Enough with the Champagne glass conspiracy already – can’t we just drink and enjoy?

Photo: “Sparkling wine” by tristanf is licensed under CC BY 2.0

Christmas wine 2020

christmas wine 2020Four recommendations for Christmas wine 2020

Check out these suggestions for Christmas wine 2020, whether for a last minute gift, something to drink when you need a moment to yourself, or a holiday dinner. As always, keep our wine gift giving tips in mind — and don’t overlook the blog’s 2020 holiday gift guide.

These wines will get you started:

Torres Verdeo 2018 ($11, purchased, 13%): Ignore the silly marketing — this Spanish white is made with verdejo, but its name is Verdeo. It’s an astonishing cheap wine, an almost layered effort of something that is almost always one note. There is sort of peach fruit to balance the lemon. Highly recommended. Imported by Ste. Michelle Wine Estates

Prosper Maufoux Crémant de Bourgogne Blanc NV ($19, sample, 12%): Would that this French sparkling wine — from high-price Burgundy, no less — still cost around $15. But that’s the tariff for you. Still, it remains top-notch bubbly: Fresh, fruity (apples and lemons), tight bubbles, and nary a hint of brioche. Highly recommended. Imported by Winesellers Ltd.

Naranjas Azules Rosado 2018 ($10, purchased, 13%): This pink Spanish is quite traditional, almost orange in color, but also oh so crisp and clean and practically savory. But there’s also more modern amount of strawberry fruit. An odd and interesting and delicious wine. Highly recommended. Imported by PR Selections

Château de Ribebon 2016 ($14, purchased, 13.5%): Modern-style red Bordeaux blend that’s mostly merlot with dark berry fruit, but tempered by a bit of earth, an almost pine forest aroma, and nicely done tannins.  This is about as value-oriented as red Bordeaux gets these days. Imported by Knows Imports

More about Christmas wine:
Christmas wine 2019
Christmas wine 2018
Christmas wine 2017
Wine of the week: Chateau La Graviere Blanc 2019
Expensive wine 138: Panther Creek Pinot Noir Winemaker’s Cuvee 2017

Photo: “guardian of wine” by marcostetter is marked with CC PDM 1.0

Thanksgiving wine 2020

thanksgiving wine 2020Four Thanksgiving wine 2020 suggestions

Don’t feel too thankful this year, what with all the damn terrible things that have happened? The Wine Curmudgeon understands, but wants to remind everyone: At least we’re here to enjoy the holiday. A lot of us are much worse off.

So take a look at these Thanksgiving wine 2020 suggestions. The blog’s guidelines for holiday wine buying are here.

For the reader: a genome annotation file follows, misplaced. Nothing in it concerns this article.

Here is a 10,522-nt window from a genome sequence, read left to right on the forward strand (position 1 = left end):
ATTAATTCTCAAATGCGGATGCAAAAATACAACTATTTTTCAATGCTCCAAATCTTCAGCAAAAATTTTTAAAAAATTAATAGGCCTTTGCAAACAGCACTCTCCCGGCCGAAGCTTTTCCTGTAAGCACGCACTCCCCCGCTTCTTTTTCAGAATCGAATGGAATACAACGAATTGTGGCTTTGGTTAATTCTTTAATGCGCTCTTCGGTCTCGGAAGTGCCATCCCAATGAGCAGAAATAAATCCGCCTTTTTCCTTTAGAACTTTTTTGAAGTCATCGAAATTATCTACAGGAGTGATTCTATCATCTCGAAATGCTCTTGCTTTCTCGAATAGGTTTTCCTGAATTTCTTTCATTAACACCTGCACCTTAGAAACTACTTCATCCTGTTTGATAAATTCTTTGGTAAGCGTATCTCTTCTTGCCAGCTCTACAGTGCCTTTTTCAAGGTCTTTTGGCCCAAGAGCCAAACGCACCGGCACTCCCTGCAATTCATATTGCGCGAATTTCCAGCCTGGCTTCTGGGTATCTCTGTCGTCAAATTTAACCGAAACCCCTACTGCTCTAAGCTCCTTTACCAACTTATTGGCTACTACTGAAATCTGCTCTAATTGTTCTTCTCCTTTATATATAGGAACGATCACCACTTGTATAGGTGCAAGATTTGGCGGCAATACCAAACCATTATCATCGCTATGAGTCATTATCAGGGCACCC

Louis Jadot Beaujolais 2019 ($12, purchased, 13%): This French red is about as old-fashioned as wine gets, and I can hear the wine geeks snickering in the background. But the 2019 is a little heavier than usual, which makes it more of a food wine and which isn’t a bad thing. Look for berry fruit, a hint of tannins, and even a little pepper, Imported by Kobrand

Branchini Pignoletto Frizzante 2019 ($12, purchased, 11.5%): Frizzante, in this Italian white, means fizzy. And that means you get a Prosecco-style wine without any of the off-putting qualities of cheap Prosecco. That means it’s not only delightfully fizzy, but minerally,  with a hint of pear, maybe, and barely sweet. Highly recommended — much, much more than I thought it could be. A  tip of the WC’s fedora to Paul DiCarlo at Jimmy’s in Dallas for telling me about this. Imported by Serendipity Wines

Calcu Sauvignon Blanc Reserva Especial 2019 ($12, sample, 12.5%): An intriguing and enjoyable white from Chile, with about 60 percent sauvignon blanc and 30 percent semillon. It’s not light like a supermarket New Zealand sauvignon blanc, and it needs food. But it’s quite Chilean in character (soft lemon instead of grapefruit) with a pleasantly long finish. Not for everyone, but a fine value. Imported by Global Vineyard Importers

Mezzacorona Rose Vigneti delle Dolomiti 2019 ($10, purchased, 12%): An Italian pink that does what it does quite well and for more than a fair price. It’s soft-ish but not sweet — lots of berry fruit, with a hint of acidity and a pleasing, long fruity finish. Imported by Prestige Wine Imports

More about Thanksgiving wine:
Thanksgiving wine 2019
Thanksgiving wine 2018
Thanksgiving wine 2017
Wine of the week: El Coto Rioja Blanco 2018
Expensive wine 131: Justin Isosceles 2015

Expensive wine 136: Bellavista Vendemmia Rose 2014

Bellavista Vendemmia roseThe Bellavista Vendemmia rose, an Italian Champagne-style sparkling wine, provides value and lots of quality

Most Italian sparkling wine is Prosecco, which rarely costs more than $15, offers a bit of sweetness, and has decent bubbles. Franciacorta, which is made in the Champagne style and uses the same grapes, is much less common; Italian producers make 200 times more Prosecco than Franciacorta.

Hence, Franciacorta is pricey and not always easy to find. I got to taste the Bellavista Vendemmia Rose courtesy of the Italian Wine Guy, who apparently took pity on me for having to drink wine like this.

Still, the Bellavista Vendemmia Rose 2014 ($44. sample, 12.5%) is well worth the effort to find, and it’s certainly worth its mid-double digit price. It’s a nuanced, sophisticated sparkling wine, and much appreciated after all the stuff I’ve had to plow through the past six months in the pursuit of wine journalism. Look for some brioche aroma, lots of berry fruit (strawberry? raspberry?), those wonderfully tight bubbles that show top-notch Champagne-style wine, and a long, clean, and minerally finish.

Highly recommended. Drink this on its own, but it’s a terrific food wine – socca, anyone?

Imported by TMT USA